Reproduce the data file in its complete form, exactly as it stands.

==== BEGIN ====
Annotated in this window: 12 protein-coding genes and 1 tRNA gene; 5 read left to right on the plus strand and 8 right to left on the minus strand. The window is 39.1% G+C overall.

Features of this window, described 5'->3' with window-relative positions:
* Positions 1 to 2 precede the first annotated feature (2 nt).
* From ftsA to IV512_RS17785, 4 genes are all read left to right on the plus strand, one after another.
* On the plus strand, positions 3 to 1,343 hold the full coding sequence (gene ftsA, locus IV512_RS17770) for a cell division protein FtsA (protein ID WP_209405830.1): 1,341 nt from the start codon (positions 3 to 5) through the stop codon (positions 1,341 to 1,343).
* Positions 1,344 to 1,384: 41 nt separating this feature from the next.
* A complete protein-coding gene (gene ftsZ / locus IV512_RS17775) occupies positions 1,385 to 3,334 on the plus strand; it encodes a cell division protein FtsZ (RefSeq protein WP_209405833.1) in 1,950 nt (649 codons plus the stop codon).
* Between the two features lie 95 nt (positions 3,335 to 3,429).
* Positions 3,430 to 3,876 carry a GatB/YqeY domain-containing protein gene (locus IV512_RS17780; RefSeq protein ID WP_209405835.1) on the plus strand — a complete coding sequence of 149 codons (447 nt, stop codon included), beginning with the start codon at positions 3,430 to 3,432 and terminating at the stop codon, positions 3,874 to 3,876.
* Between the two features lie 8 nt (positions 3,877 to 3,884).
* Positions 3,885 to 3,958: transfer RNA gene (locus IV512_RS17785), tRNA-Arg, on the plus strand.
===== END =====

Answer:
Annotated in this window: 12 protein-coding genes and 1 tRNA gene; 5 read left to right on the plus strand and 8 right to left on the minus strand. The window is 39.1% G+C overall.

Features of this window, described 5'->3' with window-relative positions:
* Positions 1 to 2 precede the first annotated feature (2 nt).
* From ftsA to IV512_RS17785, 4 genes are all read left to right on the plus strand, one after another.
* On the plus strand, positions 3 to 1,343 hold the full coding sequence (gene ftsA, locus IV512_RS17770) for a cell division protein FtsA (protein ID WP_209405830.1): 1,341 nt from the start codon (positions 3 to 5) through the stop codon (positions 1,341 to 1,343).
* Positions 1,344 to 1,384: 41 nt separating this feature from the next.
* A complete protein-coding gene (gene ftsZ / locus IV512_RS17775) occupies positions 1,385 to 3,334 on the plus strand; it encodes a cell division protein FtsZ (RefSeq protein WP_209405833.1) in 1,950 nt (649 codons plus the stop codon).
* Between the two features lie 95 nt (positions 3,335 to 3,429).
* Positions 3,430 to 3,876 carry a GatB/YqeY domain-containing protein gene (locus IV512_RS17780; RefSeq protein ID WP_209405835.1) on the plus strand — a complete coding sequence of 149 codons (447 nt, stop codon included), beginning with the start codon at positions 3,430 to 3,432 and terminating at the stop codon, positions 3,874 to 3,876.
* Between the two features lie 8 nt (positions 3,877 to 3,884).
* Positions 3,885 to 3,958: transfer RNA gene (locus IV512_RS17785), tRNA-Arg, on the plus strand.